I never use a rug that falls short from covering the seating space in a room. The bigger the area rug, the larger the room will feel. And whenever the demographic permits, I love to use a plush flokati rug.

113186070 copyUnexpected Sculptural Furniture

Especially in smaller spaces, furniture pieces that are both utilitarian and sculptural are a perfect two-in-one and are simply stunning. I like to use pieces with organic elements like raw wood paired with warm metals, such as gold or brass, to create a striking combination.


If it is your home, never fear the most important insight of all: yours. When staging, I want to make a room look real and inviting, not staged. The trick to the latter is knowing who you are staging for, and design for that demographic, but always include unexpected elements because buyers for the same listing are not all the same. For the homeowner it is easier because you are designing for yourself, you know what you like, and if you’re not sure, there are those of us with the insight to help.


Cheryl Eisen is President of Interior Marketing Group



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Rebranding and Preservation

 …with Elizabeth Stribling

2By Stephanie Jones

When Elizabeth Stribling became President of Stribling and Associates in 2013, she knew she had an uncompromising legacy to uphold. Having worked as Director of Marketing and Business Development for many years, Stribling already had a comprehensive understanding of core values, including the number one axiom handed down from her mother, company founder, Elizabeth F. Stribling: Work hard and be honest.

Growing up in a family that nurtured ambition of the most sophisticated nature, Stribling spent her formative years frequently engaged in dinner table conversations that would later shape her into a professional listener and role model for self-possession. Her mother taught her the importance of personal accountability while she was still in grade school, a lesson she has carried with her throughout her career. “I think the first thing you have to do is accept the fact that you may fail,” she says.

“Failure can happen, and failure isn’t as bad as people think it is. I don’t have all the answers. No one does. Life is a continually changing process. I have learned to be able to say, ‘I don’t know, but I will find out, and I’ll work to find out.’ And to the people who think they know everything, and are quick to the make answers, and are often too hasty- that’s when real mistakes are made.”

A true New Yorker, Stribling has observed the dramatic developments in her native city over decades of change, and works to imbue each burgeoning real estate market with energetic ideas that preserve the company’s essential ideals. “New York is always changing and we must change with it,” she says, “but [we have to] hold on to [our] core beliefs, and that’s ‘work hard and be honest.'”

“New York has changed so drastically. You can’t have the worst apartment on the best block because there is no best block anymore; everything is the best block. You have to be able to work with the times. Luxury is a continually evolving concept, and you have to be able to continually evolve with it.”

Stribling’s depth of understanding within the changing market comes from her ability to observe herself and interpret each observation as it relates to her work as a luxury real estate professional. “You have to fully understand who you are, and I think that very much involves understanding your weaknesses,” she says.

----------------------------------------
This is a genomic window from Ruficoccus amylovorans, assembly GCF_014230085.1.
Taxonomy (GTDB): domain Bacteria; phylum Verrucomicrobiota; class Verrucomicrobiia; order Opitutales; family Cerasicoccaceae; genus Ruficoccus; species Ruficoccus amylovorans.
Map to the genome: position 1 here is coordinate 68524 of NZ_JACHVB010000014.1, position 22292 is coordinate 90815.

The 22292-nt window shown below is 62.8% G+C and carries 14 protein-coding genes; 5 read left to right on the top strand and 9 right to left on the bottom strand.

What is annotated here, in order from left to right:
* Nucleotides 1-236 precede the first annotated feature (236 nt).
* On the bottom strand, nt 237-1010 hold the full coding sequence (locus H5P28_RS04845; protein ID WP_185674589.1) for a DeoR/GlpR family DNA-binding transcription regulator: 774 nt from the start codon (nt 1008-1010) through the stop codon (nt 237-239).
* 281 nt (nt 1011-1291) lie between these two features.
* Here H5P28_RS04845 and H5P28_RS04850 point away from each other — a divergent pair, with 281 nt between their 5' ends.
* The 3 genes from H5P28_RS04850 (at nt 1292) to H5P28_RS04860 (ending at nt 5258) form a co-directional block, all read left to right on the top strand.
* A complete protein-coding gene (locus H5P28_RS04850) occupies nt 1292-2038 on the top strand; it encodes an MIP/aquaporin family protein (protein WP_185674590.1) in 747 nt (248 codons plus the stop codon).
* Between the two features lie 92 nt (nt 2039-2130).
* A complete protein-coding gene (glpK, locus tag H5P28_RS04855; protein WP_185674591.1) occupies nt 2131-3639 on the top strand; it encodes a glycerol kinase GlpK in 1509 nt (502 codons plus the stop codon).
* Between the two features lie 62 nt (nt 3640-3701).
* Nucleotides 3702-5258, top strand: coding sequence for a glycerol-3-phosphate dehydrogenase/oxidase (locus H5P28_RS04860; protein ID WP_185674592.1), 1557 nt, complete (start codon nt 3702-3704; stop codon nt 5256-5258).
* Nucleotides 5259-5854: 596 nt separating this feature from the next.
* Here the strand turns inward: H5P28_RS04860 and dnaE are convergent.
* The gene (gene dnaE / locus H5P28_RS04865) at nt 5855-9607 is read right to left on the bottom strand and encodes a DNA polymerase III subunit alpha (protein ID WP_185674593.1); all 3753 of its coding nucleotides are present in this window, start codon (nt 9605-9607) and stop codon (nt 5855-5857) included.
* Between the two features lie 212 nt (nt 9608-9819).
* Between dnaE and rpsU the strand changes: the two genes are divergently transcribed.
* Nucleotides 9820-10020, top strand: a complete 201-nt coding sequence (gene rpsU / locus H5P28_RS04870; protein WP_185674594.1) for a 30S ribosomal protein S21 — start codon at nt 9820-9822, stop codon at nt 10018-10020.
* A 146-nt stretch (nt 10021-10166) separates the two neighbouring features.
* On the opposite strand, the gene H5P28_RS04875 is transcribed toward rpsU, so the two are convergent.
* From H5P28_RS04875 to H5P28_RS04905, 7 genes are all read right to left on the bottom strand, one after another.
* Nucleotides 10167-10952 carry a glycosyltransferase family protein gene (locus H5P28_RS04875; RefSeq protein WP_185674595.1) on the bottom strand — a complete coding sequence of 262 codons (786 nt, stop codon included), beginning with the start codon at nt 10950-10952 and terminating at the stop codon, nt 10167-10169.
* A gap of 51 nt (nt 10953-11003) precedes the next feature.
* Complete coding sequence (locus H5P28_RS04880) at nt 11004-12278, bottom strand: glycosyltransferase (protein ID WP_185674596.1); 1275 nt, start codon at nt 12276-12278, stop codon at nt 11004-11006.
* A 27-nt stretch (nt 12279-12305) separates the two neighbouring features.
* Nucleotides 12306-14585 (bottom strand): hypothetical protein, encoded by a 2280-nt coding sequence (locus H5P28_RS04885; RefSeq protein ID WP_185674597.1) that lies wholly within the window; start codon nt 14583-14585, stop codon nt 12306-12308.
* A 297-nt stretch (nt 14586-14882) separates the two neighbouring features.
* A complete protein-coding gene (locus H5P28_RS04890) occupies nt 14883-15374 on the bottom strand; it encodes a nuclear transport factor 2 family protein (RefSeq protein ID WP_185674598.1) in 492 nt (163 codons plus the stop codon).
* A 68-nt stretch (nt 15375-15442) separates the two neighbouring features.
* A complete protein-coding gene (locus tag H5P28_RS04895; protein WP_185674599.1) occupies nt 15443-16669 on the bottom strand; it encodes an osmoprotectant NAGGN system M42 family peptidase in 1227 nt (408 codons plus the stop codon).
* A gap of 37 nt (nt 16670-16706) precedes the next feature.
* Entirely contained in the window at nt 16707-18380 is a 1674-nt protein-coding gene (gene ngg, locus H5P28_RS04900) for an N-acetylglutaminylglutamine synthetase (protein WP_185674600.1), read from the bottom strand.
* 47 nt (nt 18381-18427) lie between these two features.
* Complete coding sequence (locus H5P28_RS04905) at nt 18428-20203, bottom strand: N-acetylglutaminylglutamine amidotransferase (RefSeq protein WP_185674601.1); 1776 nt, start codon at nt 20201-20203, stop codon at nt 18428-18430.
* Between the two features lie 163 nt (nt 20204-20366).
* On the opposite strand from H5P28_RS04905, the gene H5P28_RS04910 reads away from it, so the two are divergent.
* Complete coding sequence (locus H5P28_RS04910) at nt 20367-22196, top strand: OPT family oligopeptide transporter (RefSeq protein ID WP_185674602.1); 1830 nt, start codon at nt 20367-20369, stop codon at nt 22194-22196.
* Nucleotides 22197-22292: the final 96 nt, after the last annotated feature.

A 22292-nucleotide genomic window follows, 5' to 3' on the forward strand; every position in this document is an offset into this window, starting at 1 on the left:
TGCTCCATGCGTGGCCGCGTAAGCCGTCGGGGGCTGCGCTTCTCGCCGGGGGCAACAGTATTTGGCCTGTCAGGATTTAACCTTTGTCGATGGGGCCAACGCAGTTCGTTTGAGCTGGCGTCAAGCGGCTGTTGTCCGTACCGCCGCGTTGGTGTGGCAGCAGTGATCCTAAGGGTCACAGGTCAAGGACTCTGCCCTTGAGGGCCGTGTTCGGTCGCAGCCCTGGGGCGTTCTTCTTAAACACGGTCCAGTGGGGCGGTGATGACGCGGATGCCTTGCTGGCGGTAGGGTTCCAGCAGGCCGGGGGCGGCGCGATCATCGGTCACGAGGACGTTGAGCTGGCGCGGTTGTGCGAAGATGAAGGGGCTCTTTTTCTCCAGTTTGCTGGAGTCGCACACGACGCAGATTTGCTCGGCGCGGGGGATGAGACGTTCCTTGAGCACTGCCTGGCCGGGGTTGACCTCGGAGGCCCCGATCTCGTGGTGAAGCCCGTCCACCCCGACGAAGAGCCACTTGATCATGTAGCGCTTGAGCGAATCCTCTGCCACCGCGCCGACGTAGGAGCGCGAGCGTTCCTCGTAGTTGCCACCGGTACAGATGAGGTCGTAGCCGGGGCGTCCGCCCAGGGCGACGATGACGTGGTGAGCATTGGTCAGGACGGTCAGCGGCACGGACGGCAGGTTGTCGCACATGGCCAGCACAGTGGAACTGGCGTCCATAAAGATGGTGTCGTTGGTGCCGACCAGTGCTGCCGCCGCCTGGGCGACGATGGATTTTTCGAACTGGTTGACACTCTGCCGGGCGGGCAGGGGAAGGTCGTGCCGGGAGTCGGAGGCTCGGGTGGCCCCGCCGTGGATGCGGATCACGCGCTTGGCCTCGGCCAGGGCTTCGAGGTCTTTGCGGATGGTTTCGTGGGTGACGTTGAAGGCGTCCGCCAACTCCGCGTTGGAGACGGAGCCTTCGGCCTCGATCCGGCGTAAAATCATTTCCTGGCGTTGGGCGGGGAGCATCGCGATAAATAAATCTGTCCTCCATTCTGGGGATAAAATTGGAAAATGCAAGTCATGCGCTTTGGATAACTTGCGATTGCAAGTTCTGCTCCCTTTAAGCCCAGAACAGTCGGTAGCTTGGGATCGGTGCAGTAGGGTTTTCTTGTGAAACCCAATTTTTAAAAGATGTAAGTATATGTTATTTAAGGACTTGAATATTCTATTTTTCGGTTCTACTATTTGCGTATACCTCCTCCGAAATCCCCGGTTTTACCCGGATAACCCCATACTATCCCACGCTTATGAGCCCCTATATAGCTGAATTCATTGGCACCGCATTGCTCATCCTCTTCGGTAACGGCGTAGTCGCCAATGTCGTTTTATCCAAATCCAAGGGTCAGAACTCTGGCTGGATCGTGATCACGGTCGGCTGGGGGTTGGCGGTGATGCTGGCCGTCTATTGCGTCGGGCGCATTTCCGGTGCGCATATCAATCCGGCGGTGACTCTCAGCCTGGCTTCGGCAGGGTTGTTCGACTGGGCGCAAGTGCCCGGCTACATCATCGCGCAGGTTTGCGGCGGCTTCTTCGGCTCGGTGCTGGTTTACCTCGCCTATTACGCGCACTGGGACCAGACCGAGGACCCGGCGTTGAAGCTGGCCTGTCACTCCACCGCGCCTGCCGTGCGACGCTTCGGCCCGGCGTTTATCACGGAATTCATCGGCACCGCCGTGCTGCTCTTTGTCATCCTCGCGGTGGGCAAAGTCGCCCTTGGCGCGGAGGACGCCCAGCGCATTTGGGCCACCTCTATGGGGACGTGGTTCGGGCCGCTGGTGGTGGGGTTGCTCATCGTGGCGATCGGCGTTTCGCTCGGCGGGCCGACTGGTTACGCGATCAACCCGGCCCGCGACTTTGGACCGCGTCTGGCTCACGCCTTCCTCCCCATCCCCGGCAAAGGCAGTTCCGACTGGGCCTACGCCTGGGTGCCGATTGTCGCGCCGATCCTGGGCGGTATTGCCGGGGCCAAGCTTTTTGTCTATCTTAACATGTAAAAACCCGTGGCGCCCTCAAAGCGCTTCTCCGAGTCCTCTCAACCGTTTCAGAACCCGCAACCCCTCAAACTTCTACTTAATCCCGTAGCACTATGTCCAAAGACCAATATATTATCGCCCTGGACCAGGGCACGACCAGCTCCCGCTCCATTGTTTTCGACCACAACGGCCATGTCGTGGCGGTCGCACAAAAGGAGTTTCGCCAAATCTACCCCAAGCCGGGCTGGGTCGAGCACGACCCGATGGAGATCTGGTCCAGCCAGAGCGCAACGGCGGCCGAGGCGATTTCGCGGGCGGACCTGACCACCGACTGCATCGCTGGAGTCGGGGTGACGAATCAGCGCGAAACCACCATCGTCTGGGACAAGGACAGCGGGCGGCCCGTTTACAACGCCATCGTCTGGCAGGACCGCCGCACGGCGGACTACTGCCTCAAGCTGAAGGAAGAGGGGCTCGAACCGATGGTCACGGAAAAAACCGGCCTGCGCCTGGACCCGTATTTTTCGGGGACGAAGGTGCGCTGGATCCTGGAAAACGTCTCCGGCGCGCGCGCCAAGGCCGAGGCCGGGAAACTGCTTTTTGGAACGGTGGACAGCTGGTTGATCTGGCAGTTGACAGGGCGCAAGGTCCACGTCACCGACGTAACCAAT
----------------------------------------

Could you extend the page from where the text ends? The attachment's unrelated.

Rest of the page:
“You have to look at the world around you and [figure out] what makes you relevant, and what makes you still have a place at the table. But, how do you have a place at that table in five years?”

One way in which Stribling ensures her enduring success is by truly serving the customer. Though the market fluctuates, the conception of luxury Real Estate as a client-centric business remains the same. Stribling’s incomparable dedication to customer service comes directly from her mother. “One of the greatest pieces of advice my mother ever gave me was, when you look at negotiating, you always have to see the other side; if you can’t see the other person’s perspective, you’re going to hit a deadlock.” She maintains the nuance of negotiating comes down to one key component: “I think it’s imperative to listen,” she says. “I listen, and I think it’s really important to listen, and really think about your response. You have to think before you speak, and I think that’s something that just doesn’t happen enough.”

Because her company ideals fuel the way she runs her business, Stribling takes care to select agents and associates who possess the same vital work ethic and integral qualities of honesty and accountability. “A Stribling agent is going to be onboard,” she says.

“The ‘right broker’ is someone who is ethical, who stands up for what’s right. We work very much as a round table here; it’s my mother, myself and seven or eight managers. We really value other people’s opinions. You’re not going to work here by meeting just the head of HR; you’re going to meet with a lot of people. When you walk in the door, you’re getting a card that says my name on it, and you’re going to become a part of that family pretty quickly.”

While company branding is important, in such an evolving industry as luxury real estate, company rebranding is imperative. Though the Stribling name may be known for the ‘trophy apartment’ on Park Avenue, and the elusive 5th Avenue co-op, the brand itself has expanded beyond the Upper Eastside, serving a greater luxury community that reaches into Brooklyn and, more recently, Queens.

Stribling attributes her talent for effective rebranding to her background in marketing, a foundation that includes a strong sense of loyalty, and a desire to meet every customer’s unique needs. Specific price points matter far less than sincere service to the customer as an individual. “I want to learn everything,” she says. “The more I know, the more I can provide.”

Ever the urban entrepreneur, Stribling possesses a steadfast New Yorker approach to problem solving. “I don’t want someone else solving all my problems; I’ve got to solve them myself, with some assistance.” A market as turbulent as luxury real estate demands a special brand of poise and determination, and Stribling continues to rise to each extraordinary occasion.